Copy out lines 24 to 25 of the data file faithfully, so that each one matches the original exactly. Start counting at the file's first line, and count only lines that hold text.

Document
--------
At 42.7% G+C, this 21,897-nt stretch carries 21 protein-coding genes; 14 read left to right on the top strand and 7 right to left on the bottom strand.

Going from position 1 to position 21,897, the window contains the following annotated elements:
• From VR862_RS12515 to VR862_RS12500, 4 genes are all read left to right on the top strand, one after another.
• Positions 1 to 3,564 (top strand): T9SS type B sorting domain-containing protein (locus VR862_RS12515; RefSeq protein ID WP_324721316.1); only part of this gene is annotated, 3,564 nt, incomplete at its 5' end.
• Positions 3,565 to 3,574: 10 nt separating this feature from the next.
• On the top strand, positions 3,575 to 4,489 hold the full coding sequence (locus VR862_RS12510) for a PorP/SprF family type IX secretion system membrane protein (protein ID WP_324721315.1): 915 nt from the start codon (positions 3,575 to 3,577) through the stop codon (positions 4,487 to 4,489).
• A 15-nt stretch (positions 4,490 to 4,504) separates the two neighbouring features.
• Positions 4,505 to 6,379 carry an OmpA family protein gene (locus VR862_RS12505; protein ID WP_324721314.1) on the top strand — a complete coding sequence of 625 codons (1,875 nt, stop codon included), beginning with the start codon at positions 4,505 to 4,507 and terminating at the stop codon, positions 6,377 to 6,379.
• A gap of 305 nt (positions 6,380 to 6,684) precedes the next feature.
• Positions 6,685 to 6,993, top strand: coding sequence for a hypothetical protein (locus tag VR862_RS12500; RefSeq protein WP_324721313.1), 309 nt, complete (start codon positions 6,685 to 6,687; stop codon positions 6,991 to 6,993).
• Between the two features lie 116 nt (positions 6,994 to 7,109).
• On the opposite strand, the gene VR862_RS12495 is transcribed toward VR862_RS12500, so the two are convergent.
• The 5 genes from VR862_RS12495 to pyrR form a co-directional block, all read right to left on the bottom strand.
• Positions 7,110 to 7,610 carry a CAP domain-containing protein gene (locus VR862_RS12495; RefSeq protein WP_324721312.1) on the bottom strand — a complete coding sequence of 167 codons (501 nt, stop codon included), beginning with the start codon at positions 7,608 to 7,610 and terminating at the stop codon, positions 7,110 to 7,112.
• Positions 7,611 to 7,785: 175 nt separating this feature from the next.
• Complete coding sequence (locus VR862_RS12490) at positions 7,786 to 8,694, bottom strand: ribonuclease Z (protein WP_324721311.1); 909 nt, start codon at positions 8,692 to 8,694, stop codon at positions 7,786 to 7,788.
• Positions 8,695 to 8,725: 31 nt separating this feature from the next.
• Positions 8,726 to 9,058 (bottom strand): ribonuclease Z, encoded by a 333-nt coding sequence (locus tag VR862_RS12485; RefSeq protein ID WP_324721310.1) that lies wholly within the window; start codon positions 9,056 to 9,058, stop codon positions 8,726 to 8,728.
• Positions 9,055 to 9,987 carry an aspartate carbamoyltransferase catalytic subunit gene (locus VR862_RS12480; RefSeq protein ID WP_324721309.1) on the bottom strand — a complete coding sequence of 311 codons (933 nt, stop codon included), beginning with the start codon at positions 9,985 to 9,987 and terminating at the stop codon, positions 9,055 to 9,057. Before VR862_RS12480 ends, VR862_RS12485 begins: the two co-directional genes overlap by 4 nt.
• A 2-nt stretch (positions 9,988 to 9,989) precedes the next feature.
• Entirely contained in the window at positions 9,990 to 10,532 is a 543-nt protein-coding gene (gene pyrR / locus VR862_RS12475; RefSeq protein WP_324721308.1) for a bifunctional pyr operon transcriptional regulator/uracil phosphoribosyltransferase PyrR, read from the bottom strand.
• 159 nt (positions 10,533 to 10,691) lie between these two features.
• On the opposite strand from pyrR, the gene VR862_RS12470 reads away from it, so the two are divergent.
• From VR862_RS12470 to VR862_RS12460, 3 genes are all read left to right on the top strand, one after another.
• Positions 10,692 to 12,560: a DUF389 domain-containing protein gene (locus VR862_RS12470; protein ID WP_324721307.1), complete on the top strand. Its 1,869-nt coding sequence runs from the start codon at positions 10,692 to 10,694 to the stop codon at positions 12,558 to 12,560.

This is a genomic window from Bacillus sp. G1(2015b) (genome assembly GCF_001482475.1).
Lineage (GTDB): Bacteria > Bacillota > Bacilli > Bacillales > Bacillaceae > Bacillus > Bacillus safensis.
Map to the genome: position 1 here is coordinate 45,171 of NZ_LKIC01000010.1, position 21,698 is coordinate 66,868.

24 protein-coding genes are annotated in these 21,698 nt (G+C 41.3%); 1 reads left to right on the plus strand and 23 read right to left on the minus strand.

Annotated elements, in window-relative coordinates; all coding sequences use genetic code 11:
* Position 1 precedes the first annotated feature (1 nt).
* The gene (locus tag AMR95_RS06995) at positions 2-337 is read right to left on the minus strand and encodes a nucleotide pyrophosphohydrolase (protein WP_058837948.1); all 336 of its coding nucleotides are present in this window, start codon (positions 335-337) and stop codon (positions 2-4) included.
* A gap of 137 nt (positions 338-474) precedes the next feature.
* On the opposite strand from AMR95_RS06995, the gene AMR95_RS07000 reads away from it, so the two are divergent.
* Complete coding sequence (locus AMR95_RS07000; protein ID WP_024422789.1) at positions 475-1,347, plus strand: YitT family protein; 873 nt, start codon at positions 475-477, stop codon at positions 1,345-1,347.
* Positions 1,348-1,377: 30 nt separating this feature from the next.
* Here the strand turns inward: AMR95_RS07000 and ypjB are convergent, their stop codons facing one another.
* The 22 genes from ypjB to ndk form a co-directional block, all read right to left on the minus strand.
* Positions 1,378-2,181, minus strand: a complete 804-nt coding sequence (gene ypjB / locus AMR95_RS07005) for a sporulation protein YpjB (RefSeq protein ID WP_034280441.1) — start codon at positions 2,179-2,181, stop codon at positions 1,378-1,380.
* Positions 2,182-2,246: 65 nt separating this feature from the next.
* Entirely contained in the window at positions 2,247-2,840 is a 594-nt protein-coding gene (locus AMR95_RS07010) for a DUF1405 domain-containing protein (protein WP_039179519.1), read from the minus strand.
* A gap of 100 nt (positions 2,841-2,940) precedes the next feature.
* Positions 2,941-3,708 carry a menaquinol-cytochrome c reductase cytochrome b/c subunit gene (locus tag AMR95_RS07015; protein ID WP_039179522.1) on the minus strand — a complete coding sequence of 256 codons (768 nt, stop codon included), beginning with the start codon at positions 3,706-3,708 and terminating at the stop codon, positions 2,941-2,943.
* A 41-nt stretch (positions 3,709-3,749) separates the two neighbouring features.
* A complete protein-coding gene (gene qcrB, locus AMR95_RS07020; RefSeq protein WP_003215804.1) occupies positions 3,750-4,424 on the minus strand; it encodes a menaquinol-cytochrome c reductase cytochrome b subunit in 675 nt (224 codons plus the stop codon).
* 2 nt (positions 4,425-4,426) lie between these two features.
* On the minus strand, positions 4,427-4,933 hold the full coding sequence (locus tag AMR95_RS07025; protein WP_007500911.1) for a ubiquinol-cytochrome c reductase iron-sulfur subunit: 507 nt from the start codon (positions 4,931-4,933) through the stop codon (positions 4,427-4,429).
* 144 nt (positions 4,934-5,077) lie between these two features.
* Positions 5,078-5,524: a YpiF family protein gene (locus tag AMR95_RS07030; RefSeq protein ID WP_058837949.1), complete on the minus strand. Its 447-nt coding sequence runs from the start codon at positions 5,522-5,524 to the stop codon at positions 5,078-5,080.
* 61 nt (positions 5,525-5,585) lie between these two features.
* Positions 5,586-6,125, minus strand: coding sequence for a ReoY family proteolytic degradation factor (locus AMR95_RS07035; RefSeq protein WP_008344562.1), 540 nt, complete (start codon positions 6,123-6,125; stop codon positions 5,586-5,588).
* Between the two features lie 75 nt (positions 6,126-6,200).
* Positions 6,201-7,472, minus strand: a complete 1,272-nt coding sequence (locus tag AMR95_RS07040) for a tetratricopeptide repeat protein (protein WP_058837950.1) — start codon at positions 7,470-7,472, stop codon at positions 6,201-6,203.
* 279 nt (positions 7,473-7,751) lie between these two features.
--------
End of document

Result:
• From VR862_RS12470 to VR862_RS12460, 3 genes are all read left to right on the top strand, one after another.
• Positions 10,692 to 12,560: a DUF389 domain-containing protein gene (locus VR862_RS12470; protein ID WP_324721307.1), complete on the top strand. Its 1,869-nt coding sequence runs from the start codon at positions 10,692 to 10,694 to the stop codon at positions 12,558 to 12,560.